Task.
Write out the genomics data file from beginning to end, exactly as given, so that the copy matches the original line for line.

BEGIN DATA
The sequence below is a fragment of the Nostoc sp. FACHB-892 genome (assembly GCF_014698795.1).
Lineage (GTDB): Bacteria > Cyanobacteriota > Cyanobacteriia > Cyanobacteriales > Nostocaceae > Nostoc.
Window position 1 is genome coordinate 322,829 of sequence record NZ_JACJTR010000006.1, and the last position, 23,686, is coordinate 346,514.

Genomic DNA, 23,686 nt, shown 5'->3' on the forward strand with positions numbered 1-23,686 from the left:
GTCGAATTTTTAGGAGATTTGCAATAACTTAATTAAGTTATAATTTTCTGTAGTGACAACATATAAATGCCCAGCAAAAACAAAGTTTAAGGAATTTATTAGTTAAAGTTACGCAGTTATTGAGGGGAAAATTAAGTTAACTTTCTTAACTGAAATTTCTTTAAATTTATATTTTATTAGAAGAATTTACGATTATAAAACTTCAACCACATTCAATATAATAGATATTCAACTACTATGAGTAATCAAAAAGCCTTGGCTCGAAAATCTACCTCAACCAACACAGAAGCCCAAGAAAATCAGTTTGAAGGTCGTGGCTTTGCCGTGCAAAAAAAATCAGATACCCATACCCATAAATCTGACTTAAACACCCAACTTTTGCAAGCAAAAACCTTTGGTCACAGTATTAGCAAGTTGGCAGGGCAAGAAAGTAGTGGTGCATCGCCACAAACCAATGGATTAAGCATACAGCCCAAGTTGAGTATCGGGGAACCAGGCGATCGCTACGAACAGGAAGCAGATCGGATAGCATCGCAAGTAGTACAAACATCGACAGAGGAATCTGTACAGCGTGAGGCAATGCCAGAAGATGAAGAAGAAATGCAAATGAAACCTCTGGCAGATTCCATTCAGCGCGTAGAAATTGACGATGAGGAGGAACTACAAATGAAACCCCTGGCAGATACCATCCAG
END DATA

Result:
The sequence below is a fragment of the Nostoc sp. FACHB-892 genome (assembly GCF_014698795.1).
Lineage (GTDB): Bacteria > Cyanobacteriota > Cyanobacteriia > Cyanobacteriales > Nostocaceae > Nostoc.
Window position 1 is genome coordinate 322,829 of sequence record NZ_JACJTR010000006.1, and the last position, 23,686, is coordinate 346,514.

Genomic DNA, 23,686 nt, shown 5'->3' on the forward strand with positions numbered 1-23,686 from the left:
GTCGAATTTTTAGGAGATTTGCAATAACTTAATTAAGTTATAATTTTCTGTAGTGACAACATATAAATGCCCAGCAAAAACAAAGTTTAAGGAATTTATTAGTTAAAGTTACGCAGTTATTGAGGGGAAAATTAAGTTAACTTTCTTAACTGAAATTTCTTTAAATTTATATTTTATTAGAAGAATTTACGATTATAAAACTTCAACCACATTCAATATAATAGATATTCAACTACTATGAGTAATCAAAAAGCCTTGGCTCGAAAATCTACCTCAACCAACACAGAAGCCCAAGAAAATCAGTTTGAAGGTCGTGGCTTTGCCGTGCAAAAAAAATCAGATACCCATACCCATAAATCTGACTTAAACACCCAACTTTTGCAAGCAAAAACCTTTGGTCACAGTATTAGCAAGTTGGCAGGGCAAGAAAGTAGTGGTGCATCGCCACAAACCAATGGATTAAGCATACAGCCCAAGTTGAGTATCGGGGAACCAGGCGATCGCTACGAACAGGAAGCAGATCGGATAGCATCGCAAGTAGTACAAACATCGACAGAGGAATCTGTACAGCGTGAGGCAATGCCAGAAGATGAAGAAGAAATGCAAATGAAACCTCTGGCAGATTCCATTCAGCGCGTAGAAATTGACGATGAGGAGGAACTACAAATGAAACCCCTGGCAGATACCATCCAG